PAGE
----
Subsequent lending of AHP subsidy principal and interest repayments: § 951.5(c)(13)(iv): Section 951.5(c)(13)(iv)(B) of the final rule provides that subsequent lending of AHP subsidy principal and interest repayments must be for the purchase, construction, or rehabilitation of owner-occupied units for households with incomes at or below 80 percent of the median income for the area, or of rental projects where at least 20 percent of the units are occupied by and affordable for households with incomes at or below 50 percent of the median income for the area, and must meet all other eligibility requirements in § 951.5(c). Section 951.5(c)(13)(iv)(C) provides that a Bank may, in its discretion, require the revolving loan fund's subsequent lending of AHP subsidy principal and interest repayments to be subject to retention period, monitoring, and recapture requirements as defined by the Bank in its AHP Implementation Plan. A number of commenters expressed concerns about the revolving loan fund sponsor having to monitor revolved payments of AHP subsidy over the long-term retention period. Some commenters stated that the monitoring requirements would be extremely difficult or unworkable, and would be different than those applicable under the final rule for projects that do not involve revolving loan funds. Commenters recommended various approaches to the monitoring of the revolved subsidy, including that: The Bank have flexibility to determine whether to require monitoring over a long-term period (as proposed); the sponsor be allowed to commingle the AHP funds with its other funds but be required to separately account for the AHP funds through an annual A-133 type audit; the Bank be allowed to monitor the performance of the revolving loan fund rather than the individual households or properties; and the monitoring period be limited to 5 years or until the AHP direct subsidy is rolled over twice. The Finance Board recognizes the potential problems that monitoring for subsequent lending of the repaid subsidy could entail. As discussed above, only projects funded with the revolving loan fund's initial lending of subsidy would be subject to the monitoring requirements applicable to all projects under the competitive application program. The Bank, in its discretion, may decide what, if any, monitoring, retention, or recapture requirements should apply to subsequent lending of the repaid AHP subsidy.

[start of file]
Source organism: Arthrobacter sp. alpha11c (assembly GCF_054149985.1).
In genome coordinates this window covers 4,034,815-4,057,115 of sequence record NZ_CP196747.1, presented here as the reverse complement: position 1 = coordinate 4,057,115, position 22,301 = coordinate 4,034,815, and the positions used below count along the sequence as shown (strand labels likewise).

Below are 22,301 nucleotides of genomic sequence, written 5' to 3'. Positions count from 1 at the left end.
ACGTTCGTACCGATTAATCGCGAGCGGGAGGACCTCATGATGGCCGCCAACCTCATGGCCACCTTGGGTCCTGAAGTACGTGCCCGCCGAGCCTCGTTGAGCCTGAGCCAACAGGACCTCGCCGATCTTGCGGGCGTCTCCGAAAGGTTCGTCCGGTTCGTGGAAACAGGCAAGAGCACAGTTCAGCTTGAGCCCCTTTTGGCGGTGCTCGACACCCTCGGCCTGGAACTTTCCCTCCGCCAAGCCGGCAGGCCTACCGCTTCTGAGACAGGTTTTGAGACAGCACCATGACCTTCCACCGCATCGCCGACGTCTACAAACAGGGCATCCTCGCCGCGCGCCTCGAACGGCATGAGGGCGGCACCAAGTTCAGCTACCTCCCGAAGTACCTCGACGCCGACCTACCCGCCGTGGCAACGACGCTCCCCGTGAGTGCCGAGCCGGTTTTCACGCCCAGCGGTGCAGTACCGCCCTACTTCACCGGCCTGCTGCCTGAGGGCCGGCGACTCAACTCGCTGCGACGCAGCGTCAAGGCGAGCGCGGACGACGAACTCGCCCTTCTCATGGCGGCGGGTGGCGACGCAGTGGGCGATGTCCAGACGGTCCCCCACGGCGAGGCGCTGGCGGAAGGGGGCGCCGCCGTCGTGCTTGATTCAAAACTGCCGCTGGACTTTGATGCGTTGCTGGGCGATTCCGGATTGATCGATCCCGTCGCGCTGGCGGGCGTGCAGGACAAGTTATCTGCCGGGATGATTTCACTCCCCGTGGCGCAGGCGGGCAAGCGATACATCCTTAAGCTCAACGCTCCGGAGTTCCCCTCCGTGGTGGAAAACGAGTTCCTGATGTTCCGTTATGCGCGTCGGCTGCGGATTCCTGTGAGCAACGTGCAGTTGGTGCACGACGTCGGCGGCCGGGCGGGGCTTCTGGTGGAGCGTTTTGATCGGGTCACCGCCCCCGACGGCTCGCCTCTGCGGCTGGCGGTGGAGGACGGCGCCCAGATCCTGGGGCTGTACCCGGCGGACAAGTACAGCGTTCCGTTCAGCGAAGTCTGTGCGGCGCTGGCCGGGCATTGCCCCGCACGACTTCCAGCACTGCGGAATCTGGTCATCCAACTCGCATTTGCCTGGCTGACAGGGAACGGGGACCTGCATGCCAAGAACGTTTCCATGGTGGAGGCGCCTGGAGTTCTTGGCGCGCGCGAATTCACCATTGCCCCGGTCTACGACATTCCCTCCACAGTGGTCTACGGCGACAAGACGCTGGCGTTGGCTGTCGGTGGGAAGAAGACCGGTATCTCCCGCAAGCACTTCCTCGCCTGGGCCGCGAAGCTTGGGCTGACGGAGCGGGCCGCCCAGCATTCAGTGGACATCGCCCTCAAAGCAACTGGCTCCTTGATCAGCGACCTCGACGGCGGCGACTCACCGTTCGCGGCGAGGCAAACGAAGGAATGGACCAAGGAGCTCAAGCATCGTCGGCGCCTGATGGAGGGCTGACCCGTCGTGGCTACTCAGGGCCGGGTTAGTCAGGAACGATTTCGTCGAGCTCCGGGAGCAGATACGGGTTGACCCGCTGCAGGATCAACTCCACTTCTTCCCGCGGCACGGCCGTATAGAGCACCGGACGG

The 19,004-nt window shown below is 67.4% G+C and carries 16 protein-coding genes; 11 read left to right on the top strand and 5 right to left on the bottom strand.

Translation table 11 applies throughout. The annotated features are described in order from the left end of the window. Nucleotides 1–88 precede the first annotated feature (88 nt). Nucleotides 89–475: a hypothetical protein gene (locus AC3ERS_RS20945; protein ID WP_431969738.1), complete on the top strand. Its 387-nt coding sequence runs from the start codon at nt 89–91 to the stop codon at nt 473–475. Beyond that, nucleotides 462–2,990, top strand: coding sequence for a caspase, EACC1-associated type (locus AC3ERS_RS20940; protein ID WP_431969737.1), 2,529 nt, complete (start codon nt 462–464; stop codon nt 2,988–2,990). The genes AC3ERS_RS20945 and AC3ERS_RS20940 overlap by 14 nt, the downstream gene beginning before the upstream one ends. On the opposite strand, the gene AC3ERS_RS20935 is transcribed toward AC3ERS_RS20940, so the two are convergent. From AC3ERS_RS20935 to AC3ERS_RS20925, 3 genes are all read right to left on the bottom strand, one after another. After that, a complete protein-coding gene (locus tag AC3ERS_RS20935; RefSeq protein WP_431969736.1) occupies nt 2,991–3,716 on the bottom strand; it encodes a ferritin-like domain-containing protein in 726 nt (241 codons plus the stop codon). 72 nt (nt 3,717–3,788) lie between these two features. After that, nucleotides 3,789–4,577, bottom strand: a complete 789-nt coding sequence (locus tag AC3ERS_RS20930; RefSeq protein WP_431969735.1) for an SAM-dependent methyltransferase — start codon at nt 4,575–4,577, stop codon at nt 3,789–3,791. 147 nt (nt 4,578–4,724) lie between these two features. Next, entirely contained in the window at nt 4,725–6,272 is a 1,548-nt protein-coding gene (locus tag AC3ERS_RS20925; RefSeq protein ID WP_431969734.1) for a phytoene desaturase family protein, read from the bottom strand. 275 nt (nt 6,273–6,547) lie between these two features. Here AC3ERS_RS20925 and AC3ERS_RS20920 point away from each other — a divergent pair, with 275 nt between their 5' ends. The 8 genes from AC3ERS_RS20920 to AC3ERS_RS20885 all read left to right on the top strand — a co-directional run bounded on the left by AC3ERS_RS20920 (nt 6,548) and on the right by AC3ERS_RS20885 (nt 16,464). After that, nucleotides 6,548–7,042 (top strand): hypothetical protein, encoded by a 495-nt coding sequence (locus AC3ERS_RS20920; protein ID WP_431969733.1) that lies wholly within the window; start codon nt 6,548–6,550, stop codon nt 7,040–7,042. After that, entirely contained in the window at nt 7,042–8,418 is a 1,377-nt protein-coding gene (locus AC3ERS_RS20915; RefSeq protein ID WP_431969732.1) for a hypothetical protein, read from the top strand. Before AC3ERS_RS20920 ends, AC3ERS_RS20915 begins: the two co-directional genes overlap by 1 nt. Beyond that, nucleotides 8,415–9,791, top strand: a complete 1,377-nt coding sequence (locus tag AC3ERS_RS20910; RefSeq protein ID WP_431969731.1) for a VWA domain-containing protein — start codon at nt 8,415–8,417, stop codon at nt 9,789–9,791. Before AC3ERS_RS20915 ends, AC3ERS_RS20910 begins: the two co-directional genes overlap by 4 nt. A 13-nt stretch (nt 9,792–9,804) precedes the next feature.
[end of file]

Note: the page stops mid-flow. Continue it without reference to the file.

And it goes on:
Section 951.5(c)(13)(iv)(A) of the final rule also provides that a revolving loan fund, in its discretion, may provide part or all of the AHP subsidy principal and interest repayments as nonrepayable grants to eligible projects under the “subsequent lending” requirements. Under § 951.5(c)(13)(v), the revolving loan fund must return to the Bank any AHP subsidy that will not be used for AHP-eligible purposes.

Several commenters wanted to ensure that the Finance Board or the Banks would not set the interest rate that a revolving loan fund could charge for lending the AHP direct subsidy. The final rule does not set the interest rates that a revolving loan fund can charge; however, a revolving loan fund's interest rates must be reasonable and comply with the financing costs requirement of § 951.5(c)(5).